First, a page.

Monday, February 25, 2013

A path for trucks

With today's  slightly improved weather, I ventured out for a walk around the neighbourhood. As I walked West along the Boardwalk at Lee Ave, noticed the city had been busy with a small construction project. The city now posts signs indicating how the project is 'building a great city'.

This propaganda is somewhat annoying - but one learns to ignore it. What caught my eye was the documentation on the sign. This indicated that the project was to build a '3 metre wide path' from the foot of Lee Ave to the lake. This seemed odd, since there is already a path from Lee to the Boardwalk. From the Boardwalk to the lake is beach - so sand or snow depending on the season.

Out of curiosity, I stepped around a muddy puddle to be able to read the fine print. To my amusement, the 'path' is for trucks to be able to access the lake in case of heavy rains. (There is an outflow from the storm sewer at that point of the shoreline.)

The purpose of the project became clear - it was to build a access road! Only in Toronto would official purposely obfuscate in calling a 'road' a 'path'.

Monday, February 18, 2013

Movies from the past while

I make a habit of seeing a movie every other week or so. By that, I mean going to the theatre.

Withe Academy Awards fast approaching, I'd thought I'd write up by two cents.

Movies I really enjoyed:

(1) Celebration Day

This films presents the Led Zeppelin (*) concert from the O-2 Area a few years back. All in all, it's a better concert films than The Song Remains the Same from the 70's. In part that's because the band had more material to work from - especially tracks from Physical Graffiti. Kashmir brought the house down! In My time of Dying was great.

The band was tight, and Jason Bonham filled in admirably for his father. Film and sound quality is better than TSRTS.

This having been said, the performance of Stairway to Heaven and Since I've been Loving You were better in the TSRTS.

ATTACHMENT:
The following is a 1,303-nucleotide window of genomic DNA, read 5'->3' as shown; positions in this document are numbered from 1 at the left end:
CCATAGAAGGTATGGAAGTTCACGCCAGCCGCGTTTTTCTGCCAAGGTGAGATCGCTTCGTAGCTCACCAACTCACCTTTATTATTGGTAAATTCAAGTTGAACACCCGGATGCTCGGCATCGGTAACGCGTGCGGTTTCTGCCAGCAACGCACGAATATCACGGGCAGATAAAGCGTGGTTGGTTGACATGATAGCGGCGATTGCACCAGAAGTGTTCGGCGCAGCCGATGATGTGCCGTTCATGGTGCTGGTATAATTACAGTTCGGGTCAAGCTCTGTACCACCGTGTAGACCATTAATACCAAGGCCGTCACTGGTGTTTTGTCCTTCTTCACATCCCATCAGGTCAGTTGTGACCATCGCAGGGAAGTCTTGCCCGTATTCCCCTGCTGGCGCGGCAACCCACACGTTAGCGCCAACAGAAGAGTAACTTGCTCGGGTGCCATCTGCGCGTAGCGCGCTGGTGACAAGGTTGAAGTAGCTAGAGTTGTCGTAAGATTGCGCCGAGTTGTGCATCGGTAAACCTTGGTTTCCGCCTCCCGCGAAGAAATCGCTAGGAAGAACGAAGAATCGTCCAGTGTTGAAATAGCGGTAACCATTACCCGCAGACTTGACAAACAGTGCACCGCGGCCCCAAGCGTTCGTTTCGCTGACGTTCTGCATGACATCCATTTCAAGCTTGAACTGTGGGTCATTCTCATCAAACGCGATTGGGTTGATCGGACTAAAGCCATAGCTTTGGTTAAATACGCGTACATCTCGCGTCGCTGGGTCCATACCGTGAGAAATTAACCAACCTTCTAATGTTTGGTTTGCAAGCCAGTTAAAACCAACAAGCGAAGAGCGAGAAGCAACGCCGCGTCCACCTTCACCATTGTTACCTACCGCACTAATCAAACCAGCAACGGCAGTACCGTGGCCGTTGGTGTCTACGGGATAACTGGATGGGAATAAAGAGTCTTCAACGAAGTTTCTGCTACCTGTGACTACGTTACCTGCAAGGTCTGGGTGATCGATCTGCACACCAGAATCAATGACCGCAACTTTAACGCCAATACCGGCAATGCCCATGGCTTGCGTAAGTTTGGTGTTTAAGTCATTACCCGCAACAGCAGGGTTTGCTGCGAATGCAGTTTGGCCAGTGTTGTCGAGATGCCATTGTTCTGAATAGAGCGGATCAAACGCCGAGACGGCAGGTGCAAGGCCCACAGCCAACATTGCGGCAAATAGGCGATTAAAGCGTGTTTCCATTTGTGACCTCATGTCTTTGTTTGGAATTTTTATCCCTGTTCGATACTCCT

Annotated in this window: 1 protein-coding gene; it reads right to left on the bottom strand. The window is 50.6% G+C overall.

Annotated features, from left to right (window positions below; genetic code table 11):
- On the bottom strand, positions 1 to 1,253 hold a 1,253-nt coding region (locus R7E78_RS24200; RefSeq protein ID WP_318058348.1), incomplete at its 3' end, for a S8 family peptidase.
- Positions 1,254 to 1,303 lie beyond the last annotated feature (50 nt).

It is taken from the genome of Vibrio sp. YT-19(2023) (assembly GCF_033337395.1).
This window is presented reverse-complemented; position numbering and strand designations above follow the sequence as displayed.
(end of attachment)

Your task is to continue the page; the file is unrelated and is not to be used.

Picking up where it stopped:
The biggest issue was that the theatre did not play the soundtrack at anywhere close to the proper volume. I guess that why people install home theatres.

(2) Life of Pi

A gripping story portrayed in an excellent film. I don't read many novels, but I'm tempted to read this one. I've never heard anyway say 'the movie of x, y or z is better than the book'. If that holds true for Life of Pi, then it must be every bit the book people say it is.

(3) Silver Linings Playbook

Great acting and a though-provoking yet touching story. I saw this one twice.

(4) Argo

Gripping movie.

Some idiot in the Globe and Mail wrote that he felt that the movie didn't present the Iranian side of things. This proves - as I've long suspected - that people write about movies without actually having watched them.

Ben Affleck may well have been overlooked in terms of the Best Director nomination. I'm never quite sure what a director is responsible for in the finished product.

(5) Lincoln

This was an excellent film. I had a problem with the sound quality - which made some of the quieter scenes hard to follow.

Movies to skip:

Actually, only one film from the past year deserves a complete skip, and that film is The Master. This films was BORING with a capital B. The film revolves around a cult - perhaps intended to be Scientology. Some people love to hate the Scientologists - and probably got there jollies on that account. (These people are usually leftists worried about competition!)

For people like me - who have other things to worry about - the movie had no real plot: no build, no climax, no ending of any note.

Get real Warren!

I'm starting a new blog. This effort will be for whatever comes to mind - be it on food, wine, politics, movies, Scrabble... - you name it!

We'll begin with politics. This Saturday I learned something. I learn something most days. However, on Saturday, I learned never to be imbibing milk (or any other liquid for that matter), when reading one of Warren Kinsella's columns in The Toronto Sun.

Warren was dutifully criticizing Thomas (Tom) Mulcair. I'm ok with criticizing Mulcair. Mulcair is angry. Leftists are generally angry and self-hating. (Jack Layton hid it well.) However, near the end of the column, Kinsella asserts that the Conservatives and NDP are guilty of trying the claim Canadian values to themselves.

This is when the milk started to spurt through my nose. Warren, I guess it's OK for the Liberals to do that - but not for other parties?!

Get real man!